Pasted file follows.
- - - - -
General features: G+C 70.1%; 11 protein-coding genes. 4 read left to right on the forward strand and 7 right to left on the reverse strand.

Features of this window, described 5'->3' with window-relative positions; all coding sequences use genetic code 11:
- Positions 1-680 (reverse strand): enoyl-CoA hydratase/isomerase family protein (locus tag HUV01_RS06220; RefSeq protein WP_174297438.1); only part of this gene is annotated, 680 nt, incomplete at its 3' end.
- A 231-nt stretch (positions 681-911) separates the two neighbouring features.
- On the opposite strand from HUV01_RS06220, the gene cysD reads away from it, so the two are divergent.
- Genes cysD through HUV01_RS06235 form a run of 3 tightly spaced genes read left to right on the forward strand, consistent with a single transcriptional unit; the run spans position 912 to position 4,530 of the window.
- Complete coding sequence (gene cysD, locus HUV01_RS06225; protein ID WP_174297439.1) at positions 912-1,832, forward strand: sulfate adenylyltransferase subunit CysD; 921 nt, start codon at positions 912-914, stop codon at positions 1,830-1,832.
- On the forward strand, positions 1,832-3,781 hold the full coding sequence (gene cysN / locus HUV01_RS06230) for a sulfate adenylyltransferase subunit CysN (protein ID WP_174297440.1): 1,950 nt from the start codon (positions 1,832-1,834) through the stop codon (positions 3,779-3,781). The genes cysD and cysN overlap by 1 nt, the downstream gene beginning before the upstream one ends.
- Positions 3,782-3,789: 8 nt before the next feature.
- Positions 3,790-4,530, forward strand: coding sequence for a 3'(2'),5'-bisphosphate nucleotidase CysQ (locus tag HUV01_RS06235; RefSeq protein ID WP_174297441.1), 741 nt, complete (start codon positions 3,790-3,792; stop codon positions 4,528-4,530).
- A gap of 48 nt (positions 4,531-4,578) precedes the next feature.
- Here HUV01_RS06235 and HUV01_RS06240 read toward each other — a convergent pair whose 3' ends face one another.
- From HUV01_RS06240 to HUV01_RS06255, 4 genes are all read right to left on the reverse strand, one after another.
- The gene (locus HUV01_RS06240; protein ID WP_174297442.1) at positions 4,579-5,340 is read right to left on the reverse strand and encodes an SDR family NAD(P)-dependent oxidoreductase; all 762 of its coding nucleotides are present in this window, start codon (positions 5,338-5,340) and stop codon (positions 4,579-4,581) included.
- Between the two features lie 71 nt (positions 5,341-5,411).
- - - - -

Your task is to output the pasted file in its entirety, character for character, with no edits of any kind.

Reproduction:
General features: G+C 70.1%; 11 protein-coding genes. 4 read left to right on the forward strand and 7 right to left on the reverse strand.

Features of this window, described 5'->3' with window-relative positions; all coding sequences use genetic code 11:
- Positions 1-680 (reverse strand): enoyl-CoA hydratase/isomerase family protein (locus tag HUV01_RS06220; RefSeq protein WP_174297438.1); only part of this gene is annotated, 680 nt, incomplete at its 3' end.
- A 231-nt stretch (positions 681-911) separates the two neighbouring features.
- On the opposite strand from HUV01_RS06220, the gene cysD reads away from it, so the two are divergent.
- Genes cysD through HUV01_RS06235 form a run of 3 tightly spaced genes read left to right on the forward strand, consistent with a single transcriptional unit; the run spans position 912 to position 4,530 of the window.
- Complete coding sequence (gene cysD, locus HUV01_RS06225; protein ID WP_174297439.1) at positions 912-1,832, forward strand: sulfate adenylyltransferase subunit CysD; 921 nt, start codon at positions 912-914, stop codon at positions 1,830-1,832.
- On the forward strand, positions 1,832-3,781 hold the full coding sequence (gene cysN / locus HUV01_RS06230) for a sulfate adenylyltransferase subunit CysN (protein ID WP_174297440.1): 1,950 nt from the start codon (positions 1,832-1,834) through the stop codon (positions 3,779-3,781). The genes cysD and cysN overlap by 1 nt, the downstream gene beginning before the upstream one ends.
- Positions 3,782-3,789: 8 nt before the next feature.
- Positions 3,790-4,530, forward strand: coding sequence for a 3'(2'),5'-bisphosphate nucleotidase CysQ (locus tag HUV01_RS06235; RefSeq protein ID WP_174297441.1), 741 nt, complete (start codon positions 3,790-3,792; stop codon positions 4,528-4,530).
- A gap of 48 nt (positions 4,531-4,578) precedes the next feature.
- Here HUV01_RS06235 and HUV01_RS06240 read toward each other — a convergent pair whose 3' ends face one another.
- From HUV01_RS06240 to HUV01_RS06255, 4 genes are all read right to left on the reverse strand, one after another.
- The gene (locus HUV01_RS06240; protein ID WP_174297442.1) at positions 4,579-5,340 is read right to left on the reverse strand and encodes an SDR family NAD(P)-dependent oxidoreductase; all 762 of its coding nucleotides are present in this window, start codon (positions 5,338-5,340) and stop codon (positions 4,579-4,581) included.
- Between the two features lie 71 nt (positions 5,341-5,411).